I do not want to be a bad mother. I don’t want to raise cynical kids. I want to come at parenting with faith and hope. I want to have a happy and healthy marriage, and I want to have happy, faithful kids. But I reject the pervasive cultural lie that a happy marriage and the faithful kids are somehow the byproducts of some rigorous and largely unattainable personal or moral perfection.
Lies have power only if no one is willing to tell the truth. The Bible reminds us that the truth can set us free. But I can count on one hand the women and men I know who, in the first days and weeks of parenthood, when they were bewildered and tired and afraid, turned to the Bible or got down on their knees to pray for guidance. It doesn’t really occur to many of us. It didn’t occur to me, and I’m a pastor.
At any rate, the Spirit of truth, the Spirit that liberates, is present in a lot of places, and many of us might miss it if we’re not careful. In the days and weeks and months after my daughter Fiona was born, I experienced grace, and the Word of truth—that sustaining hope, the relief of laughter and shared pain—in conversation and relationship with friends, particularly others who were asking the same questions and looking for the same courage in parenting that I was. The lie that everyone else had it together, had their babies on a schedule, and had no doubts or fears was banished by the comforting knowledge that I was not alone. In the parlance of my Wesleyan tradition, these relationships that brought such knowledge could be called Christian conferencing, or holy conversation—and they’re a means of grace.
There are other, critical, means of grace in Christian life, even for those in the first years of parenting, though some of these means may require hiring a sitter. Kids can share in Holy Communion and hang out while parents read the Bible and pray. The very young and unvaccinated may not want to accompany mom and dad when they’re visiting the sick and imprisoned and working with the poor.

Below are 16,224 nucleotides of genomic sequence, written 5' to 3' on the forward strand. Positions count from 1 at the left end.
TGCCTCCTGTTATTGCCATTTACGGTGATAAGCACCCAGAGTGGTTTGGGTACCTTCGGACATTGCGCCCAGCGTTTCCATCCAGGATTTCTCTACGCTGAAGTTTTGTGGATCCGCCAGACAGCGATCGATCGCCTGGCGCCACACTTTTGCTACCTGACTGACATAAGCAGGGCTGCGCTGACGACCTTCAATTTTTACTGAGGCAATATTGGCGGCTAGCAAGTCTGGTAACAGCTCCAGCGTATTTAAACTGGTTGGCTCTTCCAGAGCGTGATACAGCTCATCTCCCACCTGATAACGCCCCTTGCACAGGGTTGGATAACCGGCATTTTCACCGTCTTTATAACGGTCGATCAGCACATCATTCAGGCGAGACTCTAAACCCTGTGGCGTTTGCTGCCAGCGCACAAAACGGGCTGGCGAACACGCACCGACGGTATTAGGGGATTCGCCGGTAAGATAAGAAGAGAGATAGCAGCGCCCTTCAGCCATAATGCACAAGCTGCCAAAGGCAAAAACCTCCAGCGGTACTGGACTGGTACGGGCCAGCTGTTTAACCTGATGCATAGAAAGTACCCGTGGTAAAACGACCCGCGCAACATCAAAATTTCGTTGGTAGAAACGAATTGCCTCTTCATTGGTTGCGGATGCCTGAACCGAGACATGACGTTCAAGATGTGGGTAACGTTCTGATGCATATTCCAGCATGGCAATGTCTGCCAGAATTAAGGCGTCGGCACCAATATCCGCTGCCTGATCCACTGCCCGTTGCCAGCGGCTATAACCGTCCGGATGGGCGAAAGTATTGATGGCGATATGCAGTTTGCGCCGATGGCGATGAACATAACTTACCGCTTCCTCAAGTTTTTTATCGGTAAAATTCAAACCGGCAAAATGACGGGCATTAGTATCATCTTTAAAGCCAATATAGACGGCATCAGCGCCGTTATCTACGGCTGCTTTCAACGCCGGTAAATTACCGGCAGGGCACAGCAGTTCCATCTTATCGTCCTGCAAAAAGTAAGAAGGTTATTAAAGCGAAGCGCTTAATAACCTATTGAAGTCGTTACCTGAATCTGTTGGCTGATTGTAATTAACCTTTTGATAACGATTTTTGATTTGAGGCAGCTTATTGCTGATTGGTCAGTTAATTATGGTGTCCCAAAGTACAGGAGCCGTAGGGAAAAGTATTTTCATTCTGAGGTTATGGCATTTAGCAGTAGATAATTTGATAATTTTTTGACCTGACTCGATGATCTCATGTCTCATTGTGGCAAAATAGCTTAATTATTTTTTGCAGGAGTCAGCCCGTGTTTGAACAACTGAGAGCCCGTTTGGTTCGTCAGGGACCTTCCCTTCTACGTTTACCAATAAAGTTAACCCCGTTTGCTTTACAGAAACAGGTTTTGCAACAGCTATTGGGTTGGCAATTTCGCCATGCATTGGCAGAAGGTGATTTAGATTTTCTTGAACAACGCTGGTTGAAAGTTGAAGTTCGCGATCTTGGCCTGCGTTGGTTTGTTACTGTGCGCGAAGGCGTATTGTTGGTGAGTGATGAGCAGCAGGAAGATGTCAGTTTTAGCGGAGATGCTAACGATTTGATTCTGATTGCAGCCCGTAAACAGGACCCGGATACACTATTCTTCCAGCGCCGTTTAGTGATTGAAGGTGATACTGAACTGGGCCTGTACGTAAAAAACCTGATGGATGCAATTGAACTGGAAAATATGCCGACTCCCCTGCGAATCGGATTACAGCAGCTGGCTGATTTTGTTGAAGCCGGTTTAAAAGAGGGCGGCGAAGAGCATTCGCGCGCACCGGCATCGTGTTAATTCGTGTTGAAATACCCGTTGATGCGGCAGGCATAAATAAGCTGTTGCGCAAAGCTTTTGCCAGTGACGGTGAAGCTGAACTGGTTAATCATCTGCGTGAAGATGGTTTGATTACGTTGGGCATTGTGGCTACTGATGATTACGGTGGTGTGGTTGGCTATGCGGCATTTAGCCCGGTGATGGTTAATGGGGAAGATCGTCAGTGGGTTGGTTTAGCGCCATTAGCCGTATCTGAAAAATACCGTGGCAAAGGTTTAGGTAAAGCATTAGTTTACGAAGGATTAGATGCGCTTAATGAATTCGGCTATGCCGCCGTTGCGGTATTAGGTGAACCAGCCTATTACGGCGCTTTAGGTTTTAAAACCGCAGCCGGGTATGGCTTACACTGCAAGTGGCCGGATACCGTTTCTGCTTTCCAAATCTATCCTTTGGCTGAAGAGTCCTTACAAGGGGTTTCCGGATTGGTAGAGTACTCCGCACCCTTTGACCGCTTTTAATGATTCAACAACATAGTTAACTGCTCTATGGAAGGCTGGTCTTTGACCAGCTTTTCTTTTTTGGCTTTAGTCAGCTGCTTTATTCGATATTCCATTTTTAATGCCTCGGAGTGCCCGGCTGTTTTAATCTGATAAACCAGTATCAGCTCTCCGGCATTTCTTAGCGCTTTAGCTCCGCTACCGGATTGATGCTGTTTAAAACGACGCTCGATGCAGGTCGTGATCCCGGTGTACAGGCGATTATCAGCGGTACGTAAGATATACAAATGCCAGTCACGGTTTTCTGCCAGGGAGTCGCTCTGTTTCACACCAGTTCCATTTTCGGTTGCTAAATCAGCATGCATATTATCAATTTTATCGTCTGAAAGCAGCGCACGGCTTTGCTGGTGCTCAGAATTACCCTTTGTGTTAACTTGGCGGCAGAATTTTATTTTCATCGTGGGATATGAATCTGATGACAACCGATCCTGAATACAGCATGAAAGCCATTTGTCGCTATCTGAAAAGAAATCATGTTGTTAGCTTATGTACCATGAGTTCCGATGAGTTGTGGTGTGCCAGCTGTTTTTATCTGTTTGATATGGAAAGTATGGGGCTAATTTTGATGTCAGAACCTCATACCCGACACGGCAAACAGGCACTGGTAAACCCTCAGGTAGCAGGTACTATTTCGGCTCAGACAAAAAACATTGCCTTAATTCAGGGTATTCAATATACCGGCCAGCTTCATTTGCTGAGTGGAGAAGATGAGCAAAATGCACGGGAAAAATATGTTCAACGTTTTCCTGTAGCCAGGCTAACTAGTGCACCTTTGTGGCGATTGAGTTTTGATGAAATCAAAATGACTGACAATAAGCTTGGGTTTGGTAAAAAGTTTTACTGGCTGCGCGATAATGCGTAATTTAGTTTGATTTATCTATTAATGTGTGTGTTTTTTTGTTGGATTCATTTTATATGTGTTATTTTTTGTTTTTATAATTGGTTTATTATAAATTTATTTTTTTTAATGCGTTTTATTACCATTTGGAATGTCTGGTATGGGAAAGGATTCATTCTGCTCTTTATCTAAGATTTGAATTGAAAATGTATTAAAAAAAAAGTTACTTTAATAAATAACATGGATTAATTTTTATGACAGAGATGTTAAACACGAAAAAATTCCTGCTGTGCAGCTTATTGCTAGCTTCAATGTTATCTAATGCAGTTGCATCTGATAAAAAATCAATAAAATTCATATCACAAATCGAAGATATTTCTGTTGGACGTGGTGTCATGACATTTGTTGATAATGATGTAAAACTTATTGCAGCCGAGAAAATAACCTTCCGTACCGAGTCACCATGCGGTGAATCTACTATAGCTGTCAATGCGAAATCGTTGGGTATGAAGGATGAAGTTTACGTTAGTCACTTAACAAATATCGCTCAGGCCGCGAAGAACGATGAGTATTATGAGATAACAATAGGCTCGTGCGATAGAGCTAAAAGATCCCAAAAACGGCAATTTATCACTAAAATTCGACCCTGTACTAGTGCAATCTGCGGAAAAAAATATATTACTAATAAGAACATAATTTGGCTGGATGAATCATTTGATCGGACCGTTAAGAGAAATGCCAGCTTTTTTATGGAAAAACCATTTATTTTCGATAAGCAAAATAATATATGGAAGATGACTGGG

Lee Hull Moses and I have been friends for a long time now, and, I believe, we’ve been useful in helping each other find an anchor, or some solid ground, in the turbulent first years of pregnancy and parenting. Lee has been a means of grace in my life. In the weeks when our daughters were both so new, I know how much better I felt when I called her and found she was as hungry for adult conversation as I was, as excited and exhausted. When I talked to Lee, I was no longer the only new mother in the world. We could manage it, maybe, if we stuck together.
We’ve been nervous, as we’ve told people about this book and tried to find the words to describe it, that we were portraying ourselves as “having it all figured out.” We’d really rather not contribute to the big cultural lie. Instead, we’re hopeful that as we share our lives—the trials and tribulations and incredible joys—other parents will feel inspired to reflect on their own experiences, and perhaps even to consider new ways in which their own faith is relevant to their identities as parents. We hope that, to borrow a phrase, others might gain “eyes to see” the means and very real presence of God’s grace already at work in their lives.
Being a pastor is a wonderful calling, for a lot of reasons. One of those reasons is, for me, that I have developed over the years of doing this work a growing familiarity with Scripture and the hymns of the church, a familiarity that increasingly allows me to engage with the ancient stories of faith and to hear echoes of my own story within them. I was pregnant with Fiona over the Advent and Christmas season, and whenever our congregation sang “O Little Town of Bethlehem,” with its line about “the hopes and fears of all the years are met in thee tonight,” the phrase captured my imagination. That’s what pregnancy and parenthood felt like to me, even in those first weeks: the hopes and fears of all the years. All those hopes and all those fears might have proved significantly more daunting, however, if I hadn’t had the reminder that a lot of women, a lot of people, have faced hopes and fears, bound up together, since the beginning of time.
Bromleigh McCleneghan and Lee Hull Moses have written a book about being not-perfect parents in a not-perfect world. Hopes and Fears is a joyous celebration of child-rearing in which any parent—no matter how perfect—can share. This is a perfect Holiday gift for any young parent!
This article is adapted and excerpted from Hopes and Fears: Everyday Theology for New Parents and Other Tired, Anxious People by Bromleigh McCleneghan and Lee Hull Moses, copyright © 2012 by the Alban Institute. All rights reserved.
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Hopes and Fears: Everyday Theology for New Parents and Other Tired, Anxious People
by Bromleigh McCleneghan and Lee Hull Moses
Bromleigh McCleneghan and Lee Hull Moses have written a book about being not-perfect parents in a not-perfect world. The result is a joyous celebration of child-rearing in which any parent—no matter how perfect—can share. Hopes and Fears is neither a “how-to” book nor a mere meditation. Rather, the authors seek to find the beautiful and the spiritual in the sometimes mundane activities that parents have performed since the beginning of history, while at the same time allowing beautiful and spiritual insights of the past to inform and shape the activities of modern parenting.
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